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The ‘Cambridge Songs’ (or its Latin equivalent Carmina Cantabrigiensia) is the name that has been given to a collection of poems whose only connection with Cambridge derives from their preservation in a manuscript which belongs to the library of that university (MS Gg.5.35). There is, it should be noted at the outset, some uncertainty over the precise extent of the collection. It is to be found in the final two quires of the manuscript (nos. 44 and 45), but the second of these quires is defective, some eight folios having been lost. It used to be thought that the collection comprised some 51 poems which appear on folios 432–441, before the first lacuna. These poems were copied by one of the two main scribes of the manuscript as a whole, known as ‘scribe A’. Some seven other poems, all of them on religious topics, are to be found on the two leaves that follow the first lacuna—folios 442 and 443 in the modern numbering. These texts were copied by ‘scribe C ’, who was also responsible for the texts which appear immediately after the next lacuna—on folio 444 in the modern numbering. The fourteenth-century folio numbers show that the gaps comprised two and six folios respectively.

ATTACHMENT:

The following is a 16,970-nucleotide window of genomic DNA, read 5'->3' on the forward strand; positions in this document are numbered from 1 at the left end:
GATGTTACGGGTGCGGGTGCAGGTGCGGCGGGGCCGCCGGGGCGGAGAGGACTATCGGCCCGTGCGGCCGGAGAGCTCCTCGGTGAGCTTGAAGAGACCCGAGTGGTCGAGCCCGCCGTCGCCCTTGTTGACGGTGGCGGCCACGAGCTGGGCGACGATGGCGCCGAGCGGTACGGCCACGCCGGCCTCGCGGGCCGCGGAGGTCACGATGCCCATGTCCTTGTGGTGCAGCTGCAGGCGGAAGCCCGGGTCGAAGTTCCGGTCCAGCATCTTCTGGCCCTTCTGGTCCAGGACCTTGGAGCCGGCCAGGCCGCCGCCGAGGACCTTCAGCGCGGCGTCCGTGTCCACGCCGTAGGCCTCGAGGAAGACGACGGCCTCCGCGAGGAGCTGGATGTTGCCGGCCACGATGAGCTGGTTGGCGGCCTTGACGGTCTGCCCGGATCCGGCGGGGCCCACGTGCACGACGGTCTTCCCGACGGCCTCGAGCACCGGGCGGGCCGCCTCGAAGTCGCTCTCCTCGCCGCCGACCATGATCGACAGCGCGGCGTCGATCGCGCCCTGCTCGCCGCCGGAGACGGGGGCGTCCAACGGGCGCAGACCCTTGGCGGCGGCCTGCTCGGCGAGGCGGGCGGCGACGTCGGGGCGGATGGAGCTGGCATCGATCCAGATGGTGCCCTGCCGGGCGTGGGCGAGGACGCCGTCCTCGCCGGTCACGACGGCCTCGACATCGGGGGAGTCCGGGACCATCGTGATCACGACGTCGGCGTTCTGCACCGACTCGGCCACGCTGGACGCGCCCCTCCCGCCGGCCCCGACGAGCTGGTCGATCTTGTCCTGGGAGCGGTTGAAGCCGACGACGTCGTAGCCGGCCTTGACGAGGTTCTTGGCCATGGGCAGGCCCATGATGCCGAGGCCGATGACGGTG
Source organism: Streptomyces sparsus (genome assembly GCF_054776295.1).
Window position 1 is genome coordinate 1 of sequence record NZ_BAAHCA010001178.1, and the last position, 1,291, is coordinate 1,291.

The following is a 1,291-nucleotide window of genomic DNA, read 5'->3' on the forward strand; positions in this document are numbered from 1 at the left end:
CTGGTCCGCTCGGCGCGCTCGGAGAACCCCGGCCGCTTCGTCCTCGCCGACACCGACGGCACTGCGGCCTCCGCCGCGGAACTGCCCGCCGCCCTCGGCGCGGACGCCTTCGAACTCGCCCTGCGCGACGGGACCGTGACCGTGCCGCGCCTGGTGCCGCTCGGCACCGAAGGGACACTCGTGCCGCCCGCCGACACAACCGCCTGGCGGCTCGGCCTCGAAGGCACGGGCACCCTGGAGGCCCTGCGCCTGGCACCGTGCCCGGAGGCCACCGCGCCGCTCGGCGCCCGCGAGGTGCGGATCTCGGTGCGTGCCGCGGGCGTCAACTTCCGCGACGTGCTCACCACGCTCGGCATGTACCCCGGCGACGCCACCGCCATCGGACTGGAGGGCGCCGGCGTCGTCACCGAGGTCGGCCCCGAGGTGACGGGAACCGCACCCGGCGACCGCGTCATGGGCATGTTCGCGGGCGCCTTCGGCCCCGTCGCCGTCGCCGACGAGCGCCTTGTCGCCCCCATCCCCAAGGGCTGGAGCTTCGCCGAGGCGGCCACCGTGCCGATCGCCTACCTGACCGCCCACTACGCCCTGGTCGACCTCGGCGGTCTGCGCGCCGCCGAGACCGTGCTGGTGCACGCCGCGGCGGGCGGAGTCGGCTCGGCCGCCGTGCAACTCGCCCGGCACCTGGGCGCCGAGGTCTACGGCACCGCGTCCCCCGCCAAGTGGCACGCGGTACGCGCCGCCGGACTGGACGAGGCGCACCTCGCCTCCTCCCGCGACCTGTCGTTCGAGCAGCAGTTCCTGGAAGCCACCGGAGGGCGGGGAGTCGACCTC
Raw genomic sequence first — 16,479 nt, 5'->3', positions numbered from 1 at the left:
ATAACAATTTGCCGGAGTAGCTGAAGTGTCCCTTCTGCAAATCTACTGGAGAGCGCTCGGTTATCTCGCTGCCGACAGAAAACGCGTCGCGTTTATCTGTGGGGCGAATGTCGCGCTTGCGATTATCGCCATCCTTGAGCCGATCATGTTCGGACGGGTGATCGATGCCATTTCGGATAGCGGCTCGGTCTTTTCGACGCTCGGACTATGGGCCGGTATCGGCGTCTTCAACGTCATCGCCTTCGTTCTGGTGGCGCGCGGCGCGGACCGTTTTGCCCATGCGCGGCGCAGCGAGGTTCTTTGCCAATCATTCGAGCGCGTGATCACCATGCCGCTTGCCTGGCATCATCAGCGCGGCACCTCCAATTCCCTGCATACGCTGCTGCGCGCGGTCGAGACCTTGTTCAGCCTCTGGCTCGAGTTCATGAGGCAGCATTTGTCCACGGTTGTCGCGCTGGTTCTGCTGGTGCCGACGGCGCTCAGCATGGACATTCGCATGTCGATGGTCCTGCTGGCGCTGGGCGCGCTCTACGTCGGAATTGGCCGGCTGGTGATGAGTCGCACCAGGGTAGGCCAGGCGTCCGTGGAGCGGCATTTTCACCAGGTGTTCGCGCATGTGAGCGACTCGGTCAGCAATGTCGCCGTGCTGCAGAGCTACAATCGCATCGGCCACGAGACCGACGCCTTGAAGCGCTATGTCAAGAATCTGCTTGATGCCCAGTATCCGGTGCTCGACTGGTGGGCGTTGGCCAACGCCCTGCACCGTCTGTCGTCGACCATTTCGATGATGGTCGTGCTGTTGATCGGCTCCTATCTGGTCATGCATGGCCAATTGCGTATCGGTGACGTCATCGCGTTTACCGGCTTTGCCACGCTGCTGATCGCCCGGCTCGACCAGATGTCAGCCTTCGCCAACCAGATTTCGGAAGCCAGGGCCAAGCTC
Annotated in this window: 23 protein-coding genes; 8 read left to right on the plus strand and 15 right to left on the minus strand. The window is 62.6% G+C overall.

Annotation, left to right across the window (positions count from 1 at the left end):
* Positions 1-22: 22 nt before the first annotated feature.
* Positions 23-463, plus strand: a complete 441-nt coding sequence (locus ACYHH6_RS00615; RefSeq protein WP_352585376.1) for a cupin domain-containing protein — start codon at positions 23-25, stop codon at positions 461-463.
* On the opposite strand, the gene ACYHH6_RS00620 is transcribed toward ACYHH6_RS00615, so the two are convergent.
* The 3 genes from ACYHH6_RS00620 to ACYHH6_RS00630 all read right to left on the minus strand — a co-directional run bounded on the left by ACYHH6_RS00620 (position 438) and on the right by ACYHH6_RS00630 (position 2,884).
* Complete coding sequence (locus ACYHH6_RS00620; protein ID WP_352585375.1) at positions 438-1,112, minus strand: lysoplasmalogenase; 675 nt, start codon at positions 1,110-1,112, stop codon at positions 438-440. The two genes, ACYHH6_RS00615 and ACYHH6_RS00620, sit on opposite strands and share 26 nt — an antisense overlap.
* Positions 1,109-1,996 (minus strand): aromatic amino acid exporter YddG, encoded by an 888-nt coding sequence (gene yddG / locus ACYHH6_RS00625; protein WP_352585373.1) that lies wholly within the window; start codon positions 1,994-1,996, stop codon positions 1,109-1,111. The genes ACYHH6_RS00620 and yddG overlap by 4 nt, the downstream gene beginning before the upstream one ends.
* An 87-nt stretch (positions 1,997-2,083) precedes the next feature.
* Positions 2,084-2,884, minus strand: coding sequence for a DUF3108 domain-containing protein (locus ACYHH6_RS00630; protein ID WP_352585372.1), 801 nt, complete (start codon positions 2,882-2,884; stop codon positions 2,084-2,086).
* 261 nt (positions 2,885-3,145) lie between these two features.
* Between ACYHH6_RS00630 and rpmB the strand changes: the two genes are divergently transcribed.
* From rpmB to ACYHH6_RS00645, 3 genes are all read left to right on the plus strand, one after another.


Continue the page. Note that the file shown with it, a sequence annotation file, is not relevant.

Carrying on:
It used to be assumed that scribe C was contributing material drawn from a quite different source, even though he was active at almost the same time as scribe A. This might still be the case, but in 1982 one of the missing folios was re-discovered in Frankfurt. It had been removed by a German scholar—a certain Theodor Oehler who visited the Cambridge University Library in 1840! The fragment was found to contain twenty-seven metra (examples of various metrical forms) extracted from the verses in Boethius’s Consolation of Philosophy, and it was copied by scribe A on leaves with an identical layout. It is clearly one of the two leaves missing from the first lacuna. Its discovery implies that the collection was more diverse than had previously been thought, and that it might have included the poems entered by scribe C. Hence, the 1994 edition of the ‘Cambridge Songs’ by Ziolkowski prints some eighty-five poems, numbered 1, 1A, 2–30, 30A, 31–83. (The identification of different items is often a matter of some uncertainty: larger initials often signal the start of a new poem, smaller initials the start of a new stanza, but this distinction is not always very clear.)